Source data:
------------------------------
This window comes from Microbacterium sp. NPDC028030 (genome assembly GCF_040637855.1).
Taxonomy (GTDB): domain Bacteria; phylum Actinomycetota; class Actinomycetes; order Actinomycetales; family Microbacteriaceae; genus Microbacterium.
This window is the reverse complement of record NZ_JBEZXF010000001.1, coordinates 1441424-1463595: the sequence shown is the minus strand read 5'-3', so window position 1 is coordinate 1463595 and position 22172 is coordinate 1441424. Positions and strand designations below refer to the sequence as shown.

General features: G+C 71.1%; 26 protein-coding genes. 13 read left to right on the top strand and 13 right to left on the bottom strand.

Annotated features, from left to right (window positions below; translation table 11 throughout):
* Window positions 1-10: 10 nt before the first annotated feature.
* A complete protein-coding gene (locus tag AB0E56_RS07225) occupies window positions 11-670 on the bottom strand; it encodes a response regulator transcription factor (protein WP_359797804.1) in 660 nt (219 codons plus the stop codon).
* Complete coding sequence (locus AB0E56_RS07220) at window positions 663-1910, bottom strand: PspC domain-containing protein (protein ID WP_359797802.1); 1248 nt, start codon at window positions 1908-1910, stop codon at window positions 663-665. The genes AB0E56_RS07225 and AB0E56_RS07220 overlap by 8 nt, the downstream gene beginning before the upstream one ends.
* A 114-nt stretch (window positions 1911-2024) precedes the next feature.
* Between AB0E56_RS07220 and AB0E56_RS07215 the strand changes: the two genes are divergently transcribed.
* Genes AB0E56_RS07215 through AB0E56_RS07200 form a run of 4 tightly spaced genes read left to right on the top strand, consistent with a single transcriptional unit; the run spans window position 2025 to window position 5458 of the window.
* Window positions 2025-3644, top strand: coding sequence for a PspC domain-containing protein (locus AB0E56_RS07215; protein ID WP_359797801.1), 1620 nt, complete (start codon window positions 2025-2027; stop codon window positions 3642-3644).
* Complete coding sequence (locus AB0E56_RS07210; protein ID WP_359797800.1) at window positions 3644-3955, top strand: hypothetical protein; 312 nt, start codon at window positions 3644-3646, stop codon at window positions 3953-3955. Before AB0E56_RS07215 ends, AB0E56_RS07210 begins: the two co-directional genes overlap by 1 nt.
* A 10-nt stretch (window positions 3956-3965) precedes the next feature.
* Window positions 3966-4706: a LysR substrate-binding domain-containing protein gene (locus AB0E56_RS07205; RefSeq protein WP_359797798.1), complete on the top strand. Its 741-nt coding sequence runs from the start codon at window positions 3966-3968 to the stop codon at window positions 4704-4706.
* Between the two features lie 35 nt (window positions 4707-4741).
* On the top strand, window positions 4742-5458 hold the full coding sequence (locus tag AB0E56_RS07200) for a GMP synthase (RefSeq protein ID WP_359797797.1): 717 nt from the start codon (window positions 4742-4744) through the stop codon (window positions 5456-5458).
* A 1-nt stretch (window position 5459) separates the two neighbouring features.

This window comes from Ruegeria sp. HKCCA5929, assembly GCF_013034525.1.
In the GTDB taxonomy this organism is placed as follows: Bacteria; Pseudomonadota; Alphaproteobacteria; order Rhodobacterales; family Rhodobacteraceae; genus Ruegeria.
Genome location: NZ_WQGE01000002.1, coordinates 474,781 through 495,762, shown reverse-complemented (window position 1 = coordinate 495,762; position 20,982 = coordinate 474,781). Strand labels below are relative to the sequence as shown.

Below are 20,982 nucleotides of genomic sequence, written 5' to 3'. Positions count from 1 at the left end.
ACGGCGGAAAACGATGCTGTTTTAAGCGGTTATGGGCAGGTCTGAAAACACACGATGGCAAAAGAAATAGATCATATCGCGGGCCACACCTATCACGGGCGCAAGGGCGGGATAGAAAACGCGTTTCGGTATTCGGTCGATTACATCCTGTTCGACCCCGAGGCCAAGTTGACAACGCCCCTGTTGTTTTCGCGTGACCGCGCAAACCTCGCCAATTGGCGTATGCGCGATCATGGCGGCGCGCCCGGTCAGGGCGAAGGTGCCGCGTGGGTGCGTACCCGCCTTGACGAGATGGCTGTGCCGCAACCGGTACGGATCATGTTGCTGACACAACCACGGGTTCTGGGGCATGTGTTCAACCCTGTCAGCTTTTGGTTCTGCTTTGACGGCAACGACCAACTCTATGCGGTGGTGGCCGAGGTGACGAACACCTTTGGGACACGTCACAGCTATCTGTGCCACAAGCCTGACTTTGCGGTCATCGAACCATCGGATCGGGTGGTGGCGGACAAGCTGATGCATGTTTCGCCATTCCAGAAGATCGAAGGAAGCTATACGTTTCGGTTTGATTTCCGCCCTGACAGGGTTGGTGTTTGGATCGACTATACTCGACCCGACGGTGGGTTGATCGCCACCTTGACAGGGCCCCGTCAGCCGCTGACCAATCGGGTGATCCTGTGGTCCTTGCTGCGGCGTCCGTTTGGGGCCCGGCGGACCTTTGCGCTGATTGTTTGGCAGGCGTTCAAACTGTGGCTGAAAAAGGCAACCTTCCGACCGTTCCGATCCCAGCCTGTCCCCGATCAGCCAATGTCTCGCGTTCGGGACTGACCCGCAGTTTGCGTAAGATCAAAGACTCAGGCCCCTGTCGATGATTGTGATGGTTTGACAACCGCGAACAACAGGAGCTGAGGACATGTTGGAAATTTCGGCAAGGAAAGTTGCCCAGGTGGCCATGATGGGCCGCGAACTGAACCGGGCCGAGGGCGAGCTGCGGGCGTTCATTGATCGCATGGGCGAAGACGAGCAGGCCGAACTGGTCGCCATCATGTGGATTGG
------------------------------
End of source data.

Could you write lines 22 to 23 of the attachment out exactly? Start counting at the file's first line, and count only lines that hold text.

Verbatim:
Below are 20,982 nucleotides of genomic sequence, written 5' to 3'. Positions count from 1 at the left end.
ACGGCGGAAAACGATGCTGTTTTAAGCGGTTATGGGCAGGTCTGAAAACACACGATGGCAAAAGAAATAGATCATATCGCGGGCCACACCTATCACGGGCGCAAGGGCGGGATAGAAAACGCGTTTCGGTATTCGGTCGATTACATCCTGTTCGACCCCGAGGCCAAGTTGACAACGCCCCTGTTGTTTTCGCGTGACCGCGCAAACCTCGCCAATTGGCGTATGCGCGATCATGGCGGCGCGCCCGGTCAGGGCGAAGGTGCCGCGTGGGTGCGTACCCGCCTTGACGAGATGGCTGTGCCGCAACCGGTACGGATCATGTTGCTGACACAACCACGGGTTCTGGGGCATGTGTTCAACCCTGTCAGCTTTTGGTTCTGCTTTGACGGCAACGACCAACTCTATGCGGTGGTGGCCGAGGTGACGAACACCTTTGGGACACGTCACAGCTATCTGTGCCACAAGCCTGACTTTGCGGTCATCGAACCATCGGATCGGGTGGTGGCGGACAAGCTGATGCATGTTTCGCCATTCCAGAAGATCGAAGGAAGCTATACGTTTCGGTTTGATTTCCGCCCTGACAGGGTTGGTGTTTGGATCGACTATACTCGACCCGACGGTGGGTTGATCGCCACCTTGACAGGGCCCCGTCAGCCGCTGACCAATCGGGTGATCCTGTGGTCCTTGCTGCGGCGTCCGTTTGGGGCCCGGCGGACCTTTGCGCTGATTGTTTGGCAGGCGTTCAAACTGTGGCTGAAAAAGGCAACCTTCCGACCGTTCCGATCCCAGCCTGTCCCCGATCAGCCAATGTCTCGCGTTCGGGACTGACCCGCAGTTTGCGTAAGATCAAAGACTCAGGCCCCTGTCGATGATTGTGATGGTTTGACAACCGCGAACAACAGGAGCTGAGGACATGTTGGAAATTTCGGCAAGGAAAGTTGCCCAGGTGGCCATGATGGGCCGCGAACTGAACCGGGCCGAGGGCGAGCTGCGGGCGTTCATTGATCGCATGGGCGAAGACGAGCAGGCCGAACTGGTCGCCATCATGTGGATTGG